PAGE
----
This weekend at the movies, we’ve got a silly superhero (Shazam!, starring Zachary Levi and Mark Strong), a cursed graveyard (Pet Sematary, starring Jason Clarke and Amy Seimetz), and an unlikely partnership (The Best of Enemies, starring Taraji P. Henson and Sam Rockwell). What are the critics saying?
If the critical and commercial success of Wonder Woman and Aquaman wasn’t quite enough to convince some moviegoers that Warner Bros. and DC were headed in the right direction, maybe their latest big-screen effort will seal the deal. Zachary Levi, Asher Angel, Jack Dylan Grazer, and Mark Strong star in this part-superhero origin story, part-coming-of-age comedy about a teen named Billy Batson, who is recruited by a wizard who bequeaths him the power to transform into an adult with superpowers. As Billy learns to control his newfound abilities, he draws the attention of an evil man who wants Shazam’s powers for himself. Critics say Shazam!, directed by David F. Sandberg (Lights Out, Annabelle: Creation — weird choice, we know, but it worked!), is a blast, full of childlike wonder, genuine laughs, and an abundance of heart that grounds it. This is about as pure as fantasy wish fulfillment can get, and it’s a rock-solid piece of blockbuster entertainment.
It only took six years from the time Stephen King published Pet Sematary to see it adapted for the big screen, but it took another 30 — and a misguided 1992 sequel — before anyone decided to give it another go. Taking the reins this time are directing duo Kevin Kölsch and Dennis Widmyer, who previously helmed the well-received indie thriller Starry Eyes, and who make a few changes to the original story. In the updated version, a Boston doctor (Jason Clarke) relocates with his wife (Amy Seimetz) and two children to Maine, where he learns about a mysterious burial site behind their new home that’s rumored to bring the dead back to life. When tragedy hits the family, he decides to test those rumors, and things begin to spiral out of control. With regard to the critics, not everyone is on board with the new interpretation, and those who aren’t feel that the narrative fails to do enough to justify remaking the original. That said, the overall reaction has been positive, with reviews touting the performances for selling their grief with authenticity and the directors for effectively harnessing the more disturbing elements of the source material.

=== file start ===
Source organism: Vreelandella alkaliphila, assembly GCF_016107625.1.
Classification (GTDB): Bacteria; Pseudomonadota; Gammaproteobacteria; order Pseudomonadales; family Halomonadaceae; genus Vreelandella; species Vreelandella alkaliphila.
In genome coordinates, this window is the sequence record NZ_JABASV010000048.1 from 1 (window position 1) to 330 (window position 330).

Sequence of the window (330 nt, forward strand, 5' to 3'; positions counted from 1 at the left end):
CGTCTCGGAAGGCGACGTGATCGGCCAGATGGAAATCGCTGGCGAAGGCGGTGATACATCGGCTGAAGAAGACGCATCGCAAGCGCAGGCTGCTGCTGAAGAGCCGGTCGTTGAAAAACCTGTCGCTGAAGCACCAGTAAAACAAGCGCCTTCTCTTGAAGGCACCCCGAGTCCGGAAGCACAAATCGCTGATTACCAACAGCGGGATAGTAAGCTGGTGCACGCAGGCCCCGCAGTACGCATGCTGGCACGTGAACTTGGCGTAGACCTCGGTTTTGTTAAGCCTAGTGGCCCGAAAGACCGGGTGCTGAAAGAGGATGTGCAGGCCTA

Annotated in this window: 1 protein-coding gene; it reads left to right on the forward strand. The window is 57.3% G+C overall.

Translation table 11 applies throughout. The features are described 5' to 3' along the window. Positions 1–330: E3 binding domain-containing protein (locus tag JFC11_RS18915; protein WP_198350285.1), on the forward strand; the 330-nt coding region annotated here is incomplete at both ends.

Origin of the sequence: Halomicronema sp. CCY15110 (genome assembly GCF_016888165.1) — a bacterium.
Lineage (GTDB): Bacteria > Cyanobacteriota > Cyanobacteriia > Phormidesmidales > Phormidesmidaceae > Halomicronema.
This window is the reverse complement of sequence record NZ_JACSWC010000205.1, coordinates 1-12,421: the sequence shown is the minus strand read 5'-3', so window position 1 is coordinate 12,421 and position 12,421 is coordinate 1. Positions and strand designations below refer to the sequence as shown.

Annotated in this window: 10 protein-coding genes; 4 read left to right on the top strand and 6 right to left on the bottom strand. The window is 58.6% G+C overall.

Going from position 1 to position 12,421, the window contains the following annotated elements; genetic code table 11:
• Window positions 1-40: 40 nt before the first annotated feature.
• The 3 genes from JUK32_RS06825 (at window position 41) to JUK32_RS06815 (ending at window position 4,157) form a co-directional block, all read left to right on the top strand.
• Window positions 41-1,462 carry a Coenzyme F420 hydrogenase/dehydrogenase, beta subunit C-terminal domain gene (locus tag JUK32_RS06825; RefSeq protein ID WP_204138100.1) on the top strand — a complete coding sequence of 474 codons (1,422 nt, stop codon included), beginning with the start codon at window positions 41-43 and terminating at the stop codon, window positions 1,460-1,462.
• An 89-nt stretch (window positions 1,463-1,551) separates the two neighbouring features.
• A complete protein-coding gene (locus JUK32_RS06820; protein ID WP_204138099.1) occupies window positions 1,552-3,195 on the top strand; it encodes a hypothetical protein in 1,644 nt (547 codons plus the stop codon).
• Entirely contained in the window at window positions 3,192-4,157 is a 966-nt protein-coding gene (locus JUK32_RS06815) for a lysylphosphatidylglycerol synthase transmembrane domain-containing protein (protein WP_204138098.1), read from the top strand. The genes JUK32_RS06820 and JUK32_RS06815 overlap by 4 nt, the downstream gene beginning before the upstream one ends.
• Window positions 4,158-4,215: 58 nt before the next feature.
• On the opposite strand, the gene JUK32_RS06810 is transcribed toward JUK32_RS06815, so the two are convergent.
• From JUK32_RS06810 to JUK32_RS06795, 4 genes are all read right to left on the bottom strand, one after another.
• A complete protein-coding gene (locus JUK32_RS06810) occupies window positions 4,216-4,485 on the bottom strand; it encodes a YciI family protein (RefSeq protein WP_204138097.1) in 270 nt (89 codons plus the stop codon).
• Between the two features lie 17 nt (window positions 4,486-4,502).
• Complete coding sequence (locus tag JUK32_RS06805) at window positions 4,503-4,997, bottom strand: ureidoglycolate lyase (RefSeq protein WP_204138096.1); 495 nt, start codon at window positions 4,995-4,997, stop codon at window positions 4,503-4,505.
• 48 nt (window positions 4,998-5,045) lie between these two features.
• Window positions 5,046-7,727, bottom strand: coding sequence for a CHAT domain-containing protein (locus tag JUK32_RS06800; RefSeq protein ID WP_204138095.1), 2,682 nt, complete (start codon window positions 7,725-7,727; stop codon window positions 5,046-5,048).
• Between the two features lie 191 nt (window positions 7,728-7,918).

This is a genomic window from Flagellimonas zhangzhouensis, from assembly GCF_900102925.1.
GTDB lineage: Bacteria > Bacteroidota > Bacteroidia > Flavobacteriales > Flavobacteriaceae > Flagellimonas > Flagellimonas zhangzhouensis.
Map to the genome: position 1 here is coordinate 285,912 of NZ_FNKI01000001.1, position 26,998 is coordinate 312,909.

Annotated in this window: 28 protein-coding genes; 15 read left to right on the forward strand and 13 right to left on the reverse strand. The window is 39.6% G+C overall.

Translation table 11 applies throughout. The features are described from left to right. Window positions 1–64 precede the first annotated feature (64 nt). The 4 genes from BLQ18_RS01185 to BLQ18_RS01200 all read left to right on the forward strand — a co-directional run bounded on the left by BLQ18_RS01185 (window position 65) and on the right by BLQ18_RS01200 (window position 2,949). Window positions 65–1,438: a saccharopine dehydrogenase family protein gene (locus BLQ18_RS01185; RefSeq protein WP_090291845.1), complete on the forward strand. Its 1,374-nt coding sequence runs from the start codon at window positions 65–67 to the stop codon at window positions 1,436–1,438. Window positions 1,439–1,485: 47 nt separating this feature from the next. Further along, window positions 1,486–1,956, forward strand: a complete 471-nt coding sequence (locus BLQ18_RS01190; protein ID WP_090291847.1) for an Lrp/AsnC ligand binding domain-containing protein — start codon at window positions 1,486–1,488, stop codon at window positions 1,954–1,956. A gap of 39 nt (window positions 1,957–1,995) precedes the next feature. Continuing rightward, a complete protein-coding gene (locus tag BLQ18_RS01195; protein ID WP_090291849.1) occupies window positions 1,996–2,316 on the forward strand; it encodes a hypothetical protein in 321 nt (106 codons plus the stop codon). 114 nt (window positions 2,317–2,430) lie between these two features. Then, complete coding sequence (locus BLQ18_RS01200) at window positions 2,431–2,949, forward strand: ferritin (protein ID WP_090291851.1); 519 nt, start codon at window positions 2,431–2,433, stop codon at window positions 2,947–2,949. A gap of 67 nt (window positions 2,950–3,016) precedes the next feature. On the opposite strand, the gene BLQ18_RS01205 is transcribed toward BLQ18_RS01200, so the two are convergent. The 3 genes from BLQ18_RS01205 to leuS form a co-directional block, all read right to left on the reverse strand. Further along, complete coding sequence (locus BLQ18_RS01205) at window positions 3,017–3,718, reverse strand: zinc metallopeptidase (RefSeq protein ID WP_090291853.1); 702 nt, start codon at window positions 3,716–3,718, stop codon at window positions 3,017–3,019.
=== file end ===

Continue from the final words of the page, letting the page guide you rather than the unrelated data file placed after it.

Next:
By now, most of us have seen our fair share of films that essentially serve as odes to racial reconciliation, heartfelt dramas and dramedies that pit a pair of unlikely partners against each other and gradually bring them into agreement. One of those movies just won Best Picture at the Oscars. This week, we get a new entry in the genre, and critics say it’s earnest but all too familiar. Taraji P. Henson and Sam Rockwell anchor Best of Enemies as civil rights activist Ann Atwater and Ku Klux Klan leader C.P. Ellis, respectively, who were both called up on to lead their North Carolina community in a decision over school segregation in 1971. In the process of co-chairing the summit, the two of them came to terms with each other and learned something about mutual respect. If that sounds like a template you’ve heard before, it’s because you have, and critics are largely split on whether the rest of the film — the acting, the period-accurate trappings — is enough to make up for that. Critics say Best of Enemies is a noble effort buoyed by strong performances, but its by-the-numbers narrative is a little tired, the film fails to portray its characters with much nuance.
The Twilight Zone explores the strangeness of the modern world through Rod Serling‘s winning formula, creating a thought-provoking — if not always spine-tingling — showcase for Jordan Peele and his exceptional crop of collaborators.
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